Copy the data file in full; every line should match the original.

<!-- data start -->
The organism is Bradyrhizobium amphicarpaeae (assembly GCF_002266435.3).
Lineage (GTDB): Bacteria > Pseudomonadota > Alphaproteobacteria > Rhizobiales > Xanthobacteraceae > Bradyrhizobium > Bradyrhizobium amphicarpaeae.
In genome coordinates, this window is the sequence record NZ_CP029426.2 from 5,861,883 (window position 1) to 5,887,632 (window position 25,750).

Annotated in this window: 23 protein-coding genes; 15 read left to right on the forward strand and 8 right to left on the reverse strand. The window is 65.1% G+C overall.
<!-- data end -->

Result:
The organism is Bradyrhizobium amphicarpaeae (assembly GCF_002266435.3).
Lineage (GTDB): Bacteria > Pseudomonadota > Alphaproteobacteria > Rhizobiales > Xanthobacteraceae > Bradyrhizobium > Bradyrhizobium amphicarpaeae.
In genome coordinates, this window is the sequence record NZ_CP029426.2 from 5,861,883 (window position 1) to 5,887,632 (window position 25,750).

Annotated in this window: 23 protein-coding genes; 15 read left to right on the forward strand and 8 right to left on the reverse strand. The window is 65.1% G+C overall.